On this day in
1821 Nikolai A Nekrasov Russian poet was born
1822 César Franck, composer and organist, was born
1830 Emily Dickinson, America’s best-known female poet was born
1870 Adolf Loos Austria architect was born
The exhibition presented at Ca' Rezzonico in Venice, Italy, is curated by Lionello Puppi and Nicoletta Ossanna Cavadini and arises from the fruitful collaboration of three institutions. After opening at the m.a.x. museo di Chiasso late-winter this year and moving to the Istituto Nazionale per la Grafica in Rome in April, the exhibition will arrive in Venice by July, being displayed in the rooms of Ca’ Rezzonico, providing an opportunity to explore some artistic materials that are surprisingly little-known, but of great significance for the study of the history of art. Copper plates and prints – the first of which all in the possession of the Fondazione Civici Musei di Venezia and now carefully restored by the Istituto Nazionale per la Grafica – will be placed alongside each other so as to evaluate the unparalleled quality achieved by this extraordinary and refined artist, an innovator in this medium as in others, thanks to his enthusiastic attempt for the finest technical results and to his rare ability. And it is with the exceptional nature of Giovanni Battista Tiepolo’s copper plates that the exhibition reveals the originality of its scientific intentions, documenting the Venetian painter’s great imagination: a genuine surprise, whose artistic and scientific value has attracted the attention of scholars and the curiosity of the general public only in recent years.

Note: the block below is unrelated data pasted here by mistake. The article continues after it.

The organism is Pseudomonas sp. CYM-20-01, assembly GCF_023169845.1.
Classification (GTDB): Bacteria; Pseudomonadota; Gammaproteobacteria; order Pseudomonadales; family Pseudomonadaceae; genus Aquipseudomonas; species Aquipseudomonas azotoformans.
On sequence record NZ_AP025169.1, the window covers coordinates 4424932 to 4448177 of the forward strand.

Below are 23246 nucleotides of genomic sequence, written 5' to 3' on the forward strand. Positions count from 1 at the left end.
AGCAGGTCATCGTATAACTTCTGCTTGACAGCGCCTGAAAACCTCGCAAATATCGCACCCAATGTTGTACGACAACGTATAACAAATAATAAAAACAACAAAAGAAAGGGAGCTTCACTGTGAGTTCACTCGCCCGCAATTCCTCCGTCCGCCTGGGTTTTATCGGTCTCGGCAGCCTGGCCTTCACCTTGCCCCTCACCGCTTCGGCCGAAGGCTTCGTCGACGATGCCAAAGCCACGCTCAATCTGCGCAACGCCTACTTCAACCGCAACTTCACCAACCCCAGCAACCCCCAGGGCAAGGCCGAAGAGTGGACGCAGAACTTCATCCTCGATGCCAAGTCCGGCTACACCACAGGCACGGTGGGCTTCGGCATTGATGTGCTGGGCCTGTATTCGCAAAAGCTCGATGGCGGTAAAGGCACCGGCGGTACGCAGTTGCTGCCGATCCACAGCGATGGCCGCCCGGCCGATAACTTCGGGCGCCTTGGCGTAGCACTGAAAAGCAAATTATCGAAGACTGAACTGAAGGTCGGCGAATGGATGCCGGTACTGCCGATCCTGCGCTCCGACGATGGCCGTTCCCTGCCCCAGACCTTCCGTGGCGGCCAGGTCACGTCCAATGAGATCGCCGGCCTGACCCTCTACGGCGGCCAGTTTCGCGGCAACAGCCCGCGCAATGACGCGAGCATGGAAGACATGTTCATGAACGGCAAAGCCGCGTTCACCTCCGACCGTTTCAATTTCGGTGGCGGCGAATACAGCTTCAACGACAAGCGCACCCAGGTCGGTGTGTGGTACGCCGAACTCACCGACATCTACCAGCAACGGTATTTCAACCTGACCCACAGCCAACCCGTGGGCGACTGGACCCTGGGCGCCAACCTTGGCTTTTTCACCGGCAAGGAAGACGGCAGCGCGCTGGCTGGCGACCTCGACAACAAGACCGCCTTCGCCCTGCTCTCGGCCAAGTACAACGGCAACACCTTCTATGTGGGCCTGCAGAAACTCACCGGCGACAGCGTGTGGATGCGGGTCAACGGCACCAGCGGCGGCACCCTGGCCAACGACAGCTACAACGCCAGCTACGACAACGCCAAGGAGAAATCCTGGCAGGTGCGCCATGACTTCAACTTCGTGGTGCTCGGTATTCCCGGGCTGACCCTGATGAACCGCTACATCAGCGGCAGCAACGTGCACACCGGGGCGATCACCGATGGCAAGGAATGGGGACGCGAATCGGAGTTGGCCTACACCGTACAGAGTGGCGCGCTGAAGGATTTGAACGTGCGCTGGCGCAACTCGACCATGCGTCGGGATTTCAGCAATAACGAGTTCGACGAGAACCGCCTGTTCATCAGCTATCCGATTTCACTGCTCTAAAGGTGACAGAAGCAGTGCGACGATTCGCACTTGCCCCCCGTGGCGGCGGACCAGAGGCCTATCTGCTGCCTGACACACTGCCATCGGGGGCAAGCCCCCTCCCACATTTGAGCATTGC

Image: Giovanni Battista Tiepolo. La Sacra Famiglia attraversa il lago in barca